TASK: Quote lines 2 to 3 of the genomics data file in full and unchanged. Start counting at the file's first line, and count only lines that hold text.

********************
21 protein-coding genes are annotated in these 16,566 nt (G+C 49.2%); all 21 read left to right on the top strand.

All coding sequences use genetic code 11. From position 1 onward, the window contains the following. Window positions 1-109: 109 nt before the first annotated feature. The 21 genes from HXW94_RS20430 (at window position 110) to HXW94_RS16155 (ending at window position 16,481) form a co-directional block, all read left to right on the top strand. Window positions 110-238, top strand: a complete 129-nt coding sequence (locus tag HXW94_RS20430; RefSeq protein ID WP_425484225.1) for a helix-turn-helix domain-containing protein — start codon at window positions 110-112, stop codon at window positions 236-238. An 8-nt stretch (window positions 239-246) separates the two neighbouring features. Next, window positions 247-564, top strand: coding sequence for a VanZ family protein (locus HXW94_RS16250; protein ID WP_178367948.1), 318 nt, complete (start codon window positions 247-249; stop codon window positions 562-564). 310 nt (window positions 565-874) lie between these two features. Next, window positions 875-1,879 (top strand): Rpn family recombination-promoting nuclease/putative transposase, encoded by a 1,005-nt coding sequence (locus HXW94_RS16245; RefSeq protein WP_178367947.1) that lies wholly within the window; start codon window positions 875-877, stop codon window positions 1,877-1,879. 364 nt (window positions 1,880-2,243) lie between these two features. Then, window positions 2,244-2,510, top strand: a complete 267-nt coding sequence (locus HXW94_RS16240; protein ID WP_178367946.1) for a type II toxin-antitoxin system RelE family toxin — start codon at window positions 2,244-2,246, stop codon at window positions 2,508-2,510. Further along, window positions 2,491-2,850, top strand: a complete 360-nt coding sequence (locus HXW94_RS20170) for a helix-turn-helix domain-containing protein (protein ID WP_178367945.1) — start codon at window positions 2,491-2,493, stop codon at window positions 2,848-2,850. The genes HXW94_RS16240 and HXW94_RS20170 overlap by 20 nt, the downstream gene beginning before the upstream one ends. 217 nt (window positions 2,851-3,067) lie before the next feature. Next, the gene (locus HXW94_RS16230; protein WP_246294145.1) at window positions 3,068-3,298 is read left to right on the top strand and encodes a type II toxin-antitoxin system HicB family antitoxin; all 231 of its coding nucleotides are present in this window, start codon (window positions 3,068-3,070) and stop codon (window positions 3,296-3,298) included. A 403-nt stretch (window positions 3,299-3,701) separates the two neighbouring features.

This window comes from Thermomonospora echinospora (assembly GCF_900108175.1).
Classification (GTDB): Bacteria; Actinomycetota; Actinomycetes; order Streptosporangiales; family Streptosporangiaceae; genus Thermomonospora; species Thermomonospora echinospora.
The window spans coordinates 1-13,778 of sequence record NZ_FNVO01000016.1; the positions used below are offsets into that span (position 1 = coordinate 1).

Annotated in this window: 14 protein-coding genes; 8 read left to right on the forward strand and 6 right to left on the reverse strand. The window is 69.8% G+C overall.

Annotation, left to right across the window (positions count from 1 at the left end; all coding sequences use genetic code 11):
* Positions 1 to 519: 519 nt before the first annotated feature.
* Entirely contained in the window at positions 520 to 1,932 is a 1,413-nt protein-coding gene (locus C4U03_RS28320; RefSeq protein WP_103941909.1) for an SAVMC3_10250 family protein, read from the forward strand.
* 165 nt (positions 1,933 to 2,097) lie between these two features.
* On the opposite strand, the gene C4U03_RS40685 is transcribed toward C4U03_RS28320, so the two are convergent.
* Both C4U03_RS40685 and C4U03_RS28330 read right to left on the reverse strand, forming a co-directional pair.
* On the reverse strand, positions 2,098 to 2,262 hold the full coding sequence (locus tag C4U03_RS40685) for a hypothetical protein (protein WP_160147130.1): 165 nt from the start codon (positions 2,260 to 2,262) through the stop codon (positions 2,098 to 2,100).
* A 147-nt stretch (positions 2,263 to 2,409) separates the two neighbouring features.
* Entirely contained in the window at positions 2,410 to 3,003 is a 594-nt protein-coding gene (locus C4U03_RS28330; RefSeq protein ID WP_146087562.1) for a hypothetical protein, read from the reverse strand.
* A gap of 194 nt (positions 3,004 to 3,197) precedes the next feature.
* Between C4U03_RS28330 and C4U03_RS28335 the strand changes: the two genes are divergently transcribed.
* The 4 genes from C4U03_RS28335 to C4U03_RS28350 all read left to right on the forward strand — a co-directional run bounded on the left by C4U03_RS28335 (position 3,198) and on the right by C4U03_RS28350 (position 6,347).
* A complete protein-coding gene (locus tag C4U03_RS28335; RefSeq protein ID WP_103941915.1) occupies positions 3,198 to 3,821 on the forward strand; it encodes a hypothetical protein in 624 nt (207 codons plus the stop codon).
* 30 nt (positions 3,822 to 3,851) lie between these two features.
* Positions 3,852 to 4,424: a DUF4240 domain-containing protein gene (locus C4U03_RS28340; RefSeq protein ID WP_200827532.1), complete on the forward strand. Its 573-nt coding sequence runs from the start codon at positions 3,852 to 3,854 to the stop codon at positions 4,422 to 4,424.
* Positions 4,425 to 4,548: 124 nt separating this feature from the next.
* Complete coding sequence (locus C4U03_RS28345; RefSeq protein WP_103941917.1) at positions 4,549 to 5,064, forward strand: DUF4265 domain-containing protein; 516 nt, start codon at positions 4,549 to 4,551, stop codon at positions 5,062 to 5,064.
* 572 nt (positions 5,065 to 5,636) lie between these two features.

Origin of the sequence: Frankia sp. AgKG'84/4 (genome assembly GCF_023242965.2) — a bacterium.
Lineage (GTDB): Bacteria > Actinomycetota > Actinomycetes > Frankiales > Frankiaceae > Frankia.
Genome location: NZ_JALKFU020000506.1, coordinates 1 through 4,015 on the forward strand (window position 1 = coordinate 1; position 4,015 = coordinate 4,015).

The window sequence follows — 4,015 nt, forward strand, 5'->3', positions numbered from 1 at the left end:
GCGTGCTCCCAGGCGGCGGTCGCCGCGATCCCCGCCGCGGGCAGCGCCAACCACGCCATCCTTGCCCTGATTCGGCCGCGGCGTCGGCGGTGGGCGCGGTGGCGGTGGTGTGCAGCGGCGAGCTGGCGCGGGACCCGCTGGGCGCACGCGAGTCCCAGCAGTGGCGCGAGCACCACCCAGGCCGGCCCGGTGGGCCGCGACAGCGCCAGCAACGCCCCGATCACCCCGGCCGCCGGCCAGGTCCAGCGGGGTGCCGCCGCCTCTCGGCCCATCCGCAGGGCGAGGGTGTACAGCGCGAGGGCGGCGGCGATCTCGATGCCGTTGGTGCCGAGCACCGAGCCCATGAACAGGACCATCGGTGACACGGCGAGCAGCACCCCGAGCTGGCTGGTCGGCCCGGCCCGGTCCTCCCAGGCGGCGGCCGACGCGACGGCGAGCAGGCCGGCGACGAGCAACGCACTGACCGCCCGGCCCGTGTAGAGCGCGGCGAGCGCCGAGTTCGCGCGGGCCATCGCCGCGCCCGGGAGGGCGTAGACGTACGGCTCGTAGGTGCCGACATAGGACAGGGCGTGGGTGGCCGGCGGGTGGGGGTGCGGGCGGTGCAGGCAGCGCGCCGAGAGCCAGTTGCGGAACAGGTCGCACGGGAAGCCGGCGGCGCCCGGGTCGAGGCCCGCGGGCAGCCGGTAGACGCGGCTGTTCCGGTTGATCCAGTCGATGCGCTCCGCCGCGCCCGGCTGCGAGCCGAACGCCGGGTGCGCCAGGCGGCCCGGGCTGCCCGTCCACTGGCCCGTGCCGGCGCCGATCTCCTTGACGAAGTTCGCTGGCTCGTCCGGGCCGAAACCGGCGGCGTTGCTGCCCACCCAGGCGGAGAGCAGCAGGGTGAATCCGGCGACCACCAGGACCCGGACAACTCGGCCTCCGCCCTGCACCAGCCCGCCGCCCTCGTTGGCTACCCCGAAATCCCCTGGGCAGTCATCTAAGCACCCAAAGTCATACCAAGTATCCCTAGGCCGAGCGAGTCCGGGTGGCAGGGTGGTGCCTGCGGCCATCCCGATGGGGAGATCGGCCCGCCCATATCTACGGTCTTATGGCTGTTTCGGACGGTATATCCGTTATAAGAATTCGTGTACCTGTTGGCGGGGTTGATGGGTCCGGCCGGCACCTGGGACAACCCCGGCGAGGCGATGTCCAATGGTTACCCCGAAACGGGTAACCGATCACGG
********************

All coding sequences use genetic code 11. From position 1 onward, the window contains the following. Window positions 1-109: 109 nt before the first annotated feature. The 21 genes from HXW94_RS20430 (at window position 110) to HXW94_RS16155 (ending at window position 16,481) form a co-directional block, all read left to right on the top strand. Window positions 110-238, top strand: a complete 129-nt coding sequence (locus tag HXW94_RS20430; RefSeq protein ID WP_425484225.1) for a helix-turn-helix domain-containing protein — start codon at window positions 110-112, stop codon at window positions 236-238. An 8-nt stretch (window positions 239-246) separates the two neighbouring features. Next, window positions 247-564, top strand: coding sequence for a VanZ family protein (locus HXW94_RS16250; protein ID WP_178367948.1), 318 nt, complete (start codon window positions 247-249; stop codon window positions 562-564). 310 nt (window positions 565-874) lie between these two features. Next, window positions 875-1,879 (top strand): Rpn family recombination-promoting nuclease/putative transposase, encoded by a 1,005-nt coding sequence (locus HXW94_RS16245; RefSeq protein WP_178367947.1) that lies wholly within the window; start codon window positions 875-877, stop codon window positions 1,877-1,879. 364 nt (window positions 1,880-2,243) lie between these two features. Then, window positions 2,244-2,510, top strand: a complete 267-nt coding sequence (locus HXW94_RS16240; protein ID WP_178367946.1) for a type II toxin-antitoxin system RelE family toxin — start codon at window positions 2,244-2,246, stop codon at window positions 2,508-2,510. Further along, window positions 2,491-2,850, top strand: a complete 360-nt coding sequence (locus HXW94_RS20170) for a helix-turn-helix domain-containing protein (protein ID WP_178367945.1) — start codon at window positions 2,491-2,493, stop codon at window positions 2,848-2,850. The genes HXW94_RS16240 and HXW94_RS20170 overlap by 20 nt, the downstream gene beginning before the upstream one ends. 217 nt (window positions 2,851-3,067) lie before the next feature. Next, the gene (locus HXW94_RS16230; protein WP_246294145.1) at window positions 3,068-3,298 is read left to right on the top strand and encodes a type II toxin-antitoxin system HicB family antitoxin; all 231 of its coding nucleotides are present in this window, start codon (window positions 3,068-3,070) and stop codon (window positions 3,296-3,298) included. A 403-nt stretch (window positions 3,299-3,701) separates the two neighbouring features.

This window comes from Thermomonospora echinospora (assembly GCF_900108175.1).